Ronnie and Jessica contacted their specialist, who said he would treat Kailor if they could get him transferred. So they immediately began filling out the necessary paperwork needed for Kailor to be transferred by ambulance to their primary NICU.
This transfer was especially important because, as the couple soon found out, the local hospital’s policy only provided care for preemies starting at 23 weeks gestation—and not a day sooner.
Kailor was born at 9:45 a.m. on January 28, 2019, three days before the 23 week mark.
He came into the world still in his amniotic sac, and it took seven minutes for the doctor on call to get him out. He weighed 1 lb 2 oz and was 12 inches long, and Jessica said “his heart was still beating by the grace of God.”
Kailor needed immediate medical care to be stabilized. But the local hospital refused to give him any medical assistance since he was born 3 days—just 72 hours—before 23 weeks.
The doctors considered him “unviable” and allowed “comfort care” only.
This hospital does have a Level II NICU, and the capacity to stabilize babies like Kailor so they can be transferred to more advanced neonatal care units, but they still didn’t attempt to do anything. Jessica and Ronnie’s repeated request for care for their baby was denied.
It was anyone’s worst nightmare, but Jessica and Ronnie couldn’t even process it — they were focused on spending every possible moment with little Kailor.
He lived only 51 minutes before passing away in his mother’s arms, having received no medical care from the medical professionals surrounding them. “Those three days cost my baby his life,” Jessica said.
“I should be in the NICU fighting alongside my son, like he fought alongside me when my life was on the line keeping him alive. Instead I’m holding his memory box and visiting his grave.”
When it comes to providing care for preemies, not all hospital policies are the same. But the decision to give medical assistance to a preterm baby belongs to doctors and hospitals—not to parents.
Because this discrepancy is largely unknown, many parents like Jessica and Ronnie are left grieving their babies—babies who might have survived had they just been at hospitals with doctors willing to fight for their lives.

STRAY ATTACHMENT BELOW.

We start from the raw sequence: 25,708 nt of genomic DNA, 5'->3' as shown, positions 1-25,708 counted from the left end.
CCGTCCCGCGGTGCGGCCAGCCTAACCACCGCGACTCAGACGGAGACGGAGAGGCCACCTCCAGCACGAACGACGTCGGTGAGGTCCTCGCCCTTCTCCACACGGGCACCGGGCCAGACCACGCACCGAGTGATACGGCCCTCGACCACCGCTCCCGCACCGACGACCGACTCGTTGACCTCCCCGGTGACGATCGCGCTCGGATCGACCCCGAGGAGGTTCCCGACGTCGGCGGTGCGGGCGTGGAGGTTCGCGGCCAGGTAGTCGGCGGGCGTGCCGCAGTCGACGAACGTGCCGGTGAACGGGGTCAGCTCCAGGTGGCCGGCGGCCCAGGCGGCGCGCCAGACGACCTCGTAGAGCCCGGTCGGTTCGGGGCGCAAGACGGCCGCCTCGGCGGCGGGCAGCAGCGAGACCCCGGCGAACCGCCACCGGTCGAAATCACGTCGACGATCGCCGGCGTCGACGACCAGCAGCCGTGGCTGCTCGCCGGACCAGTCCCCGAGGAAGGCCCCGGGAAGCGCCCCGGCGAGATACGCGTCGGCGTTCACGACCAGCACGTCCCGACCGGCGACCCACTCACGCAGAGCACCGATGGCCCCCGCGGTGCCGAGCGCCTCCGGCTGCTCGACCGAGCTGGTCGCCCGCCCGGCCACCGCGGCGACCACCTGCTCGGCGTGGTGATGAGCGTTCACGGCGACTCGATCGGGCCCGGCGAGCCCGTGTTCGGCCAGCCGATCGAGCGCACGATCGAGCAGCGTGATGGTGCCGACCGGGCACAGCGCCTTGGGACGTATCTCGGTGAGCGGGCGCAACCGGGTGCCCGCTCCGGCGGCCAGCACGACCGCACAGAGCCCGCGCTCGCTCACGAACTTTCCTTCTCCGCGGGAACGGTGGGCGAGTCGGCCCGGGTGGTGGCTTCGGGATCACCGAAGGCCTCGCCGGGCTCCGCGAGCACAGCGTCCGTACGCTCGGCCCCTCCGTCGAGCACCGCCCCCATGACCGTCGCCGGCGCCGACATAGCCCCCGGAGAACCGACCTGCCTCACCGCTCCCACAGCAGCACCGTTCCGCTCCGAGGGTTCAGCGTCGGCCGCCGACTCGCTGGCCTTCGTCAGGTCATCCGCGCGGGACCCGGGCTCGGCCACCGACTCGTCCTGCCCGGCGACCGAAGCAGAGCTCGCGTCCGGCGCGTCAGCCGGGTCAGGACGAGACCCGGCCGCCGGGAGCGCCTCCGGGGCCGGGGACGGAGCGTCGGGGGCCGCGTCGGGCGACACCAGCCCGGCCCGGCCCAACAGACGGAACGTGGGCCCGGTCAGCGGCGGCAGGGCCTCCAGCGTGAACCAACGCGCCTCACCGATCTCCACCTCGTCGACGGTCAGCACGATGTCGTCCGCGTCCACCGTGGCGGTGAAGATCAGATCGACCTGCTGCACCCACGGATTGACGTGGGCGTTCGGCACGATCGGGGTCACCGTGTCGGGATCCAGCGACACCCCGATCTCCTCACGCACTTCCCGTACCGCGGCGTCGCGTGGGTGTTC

Recently, Jessica has taken to Facebook to share their story. Their page, @amomentwithkailor, is an effort to help spread awareness about this issue.
Not all micro preemies will survive, even when given medical care. But there are quite a few who have survived and are beating the odds. The earliest premature baby to survive was born at 21 weeks, 4 days. This baby was given medical care and is now a healthy three-year-old.
Jessica and Ronnie are giving a public voice to these little preemies who cannot advocate for their own care. “We have to speak for those who cannot speak for themselves. Our hospitals do not own our children, these doctors do not get to decide whether they live or die. Our healthcare professionals need to remember this is not a number, a fetus. This is OUR BABY.”
For pregnant moms, especially those experiencing serious complications early in pregnancy, Jessica emphasizes that they ought to ask their hospital about their policies on preemie care.
It is up to the public to shed light on this tragedy. Speaking up and sharing stories like these will spark more conversations around this issue and, ultimately, will help change hearts—and maybe even hospital policies. “I fight for awareness to be brought to these micro preemies,” Jessica said. “We are the only ones who can save these lives. They deserve a chance.”